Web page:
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Old July 20, 2008, 07:28 AM   #1593
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Well.... maybe not Hell exactly. I have a scope on one of mine and I just hide it when company comes over. LOL!
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Old July 20, 2008, 12:47 PM   #1594
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Century LTD

SternoVT,
Mine is the Century LTD (Centennial 1870-1970) Made, Guess? 1970.
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Old July 20, 2008, 02:30 PM   #1595
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Quote:
Originally Posted by KiltedClaymore
Here is a question, am i going to marlin hell for mounting a red dot on my model 39?
I doubt it.

I put an EOTech on mine for a while.

It was fun, and it would most likely work excellent on running squirrels.

It looked pretty goofy.



Accuracy was about equal to iron sights, but much easier for my old eyes to deal with.

It didn't get me cast into hell, but I may have redeemed myself when I took it off.
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Old July 20, 2008, 04:04 PM   #1596
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Smile NOW I HAVE 2 39s.

I love this thread!

I have had a Mountie since I was 15, so that's more than 45 years.

I picked up the longer version at a club swap meet back in May and now I have two extremely accurate guns. The "new" one was made in 1950 and and shows some wear but still performs. I even amazed my range buddies by repeatedly hitting spent shotgun shells on the side of the berm and that's offhand with only the original sights.

It doesn't seem to matter the vintage of these guns, they're all pure shooters.

Keep up the good work on this thread! I agree with Jack O'Connor that good rifles have a romance about them. These fit that description.

Ithacaman
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Old July 21, 2008, 10:10 AM   #1597
JustsayMo
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Ithacaman, The only thing better than a Marlin 39 is two of em'. Good grab!
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Old July 22, 2008, 12:12 AM   #1598
Queenslander
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A question - never having owned a lever action before, I am wondering why does the current owner's manual for the 39A warn to "never add cartridges to a partially loaded tubular magazine"? What is likely to happen if you do so?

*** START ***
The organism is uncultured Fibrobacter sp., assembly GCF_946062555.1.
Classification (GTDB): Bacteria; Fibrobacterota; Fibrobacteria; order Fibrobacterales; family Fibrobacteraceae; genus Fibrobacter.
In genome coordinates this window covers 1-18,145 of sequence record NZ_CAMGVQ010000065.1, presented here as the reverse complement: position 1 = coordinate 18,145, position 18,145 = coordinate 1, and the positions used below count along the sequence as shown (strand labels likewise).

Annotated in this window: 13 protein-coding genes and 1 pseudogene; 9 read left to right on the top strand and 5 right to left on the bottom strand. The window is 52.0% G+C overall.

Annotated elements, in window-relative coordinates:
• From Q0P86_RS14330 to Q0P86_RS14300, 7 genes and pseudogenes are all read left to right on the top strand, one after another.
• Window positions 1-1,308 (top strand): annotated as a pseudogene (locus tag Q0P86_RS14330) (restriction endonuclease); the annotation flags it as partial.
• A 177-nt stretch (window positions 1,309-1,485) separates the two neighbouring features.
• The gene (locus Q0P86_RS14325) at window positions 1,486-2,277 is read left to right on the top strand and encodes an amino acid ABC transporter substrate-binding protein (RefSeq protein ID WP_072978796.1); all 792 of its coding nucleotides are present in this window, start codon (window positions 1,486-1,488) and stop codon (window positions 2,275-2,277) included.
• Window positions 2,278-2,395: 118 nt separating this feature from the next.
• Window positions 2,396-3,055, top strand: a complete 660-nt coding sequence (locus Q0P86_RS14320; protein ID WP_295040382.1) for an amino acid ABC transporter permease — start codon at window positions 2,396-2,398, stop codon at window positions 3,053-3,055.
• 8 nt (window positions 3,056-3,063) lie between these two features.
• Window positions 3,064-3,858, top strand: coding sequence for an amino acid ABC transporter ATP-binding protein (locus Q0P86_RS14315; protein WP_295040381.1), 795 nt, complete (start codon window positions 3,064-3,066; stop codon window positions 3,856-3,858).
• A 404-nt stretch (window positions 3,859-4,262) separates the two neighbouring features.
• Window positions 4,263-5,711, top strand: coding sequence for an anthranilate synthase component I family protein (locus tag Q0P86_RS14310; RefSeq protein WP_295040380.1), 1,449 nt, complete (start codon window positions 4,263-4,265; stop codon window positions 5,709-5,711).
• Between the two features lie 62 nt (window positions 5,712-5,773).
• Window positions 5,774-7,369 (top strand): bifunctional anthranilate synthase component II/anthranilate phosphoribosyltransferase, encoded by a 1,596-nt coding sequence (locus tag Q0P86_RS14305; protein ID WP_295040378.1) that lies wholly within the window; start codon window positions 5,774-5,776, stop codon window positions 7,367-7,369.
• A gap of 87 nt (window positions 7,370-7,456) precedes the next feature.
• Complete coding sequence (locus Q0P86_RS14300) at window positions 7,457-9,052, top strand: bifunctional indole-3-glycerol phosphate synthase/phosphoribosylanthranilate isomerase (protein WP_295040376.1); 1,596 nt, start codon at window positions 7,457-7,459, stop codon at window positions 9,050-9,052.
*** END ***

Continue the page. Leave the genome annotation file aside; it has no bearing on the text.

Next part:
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Old July 22, 2008, 12:29 AM   #1599
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QL'er - that caution could have been worded a little better.

At first blush it would appear that you could never load more than one round. After loading the first round, the magazine is now partially loaded, so following the safety precaution you couldn't load another round!

What they mean is don't "top off" the magazine after you have fired a few shots. In doing so, you are dangerously close to the muzzle with a live round most likely in the chamber.

The caution should be "Only load the tubular magazine when the gun is fully empty of cartridges, and you have checked that that is the case."

If you haven't noticed them yet, there are two inspection holes on the left side of the action to check for an empty rifle. In the top one, you will see the rim of a cartridge if one is in the chamber. In the second one, you will see the brass if the magazine is loaded or the red mag follower if the mag is empty. Very handy little view ports.
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Old July 22, 2008, 12:30 AM   #1600
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Quote:
It looked pretty goofy.
Frank, for me, it doesn't look "goofy" so much as a cognitive disconnect.
It's like mounting a heat-seeking missile on a P-51 Mustang.

Ithacaman, welcome. We're glad you're here.
Lucky is the person who has owned this fine rifle for 45 years.

Queenslander, good question. I'm surprised at that instruction.
I can't understand what bad could come of topping off the tube.
Will follow the discussion of that with interest.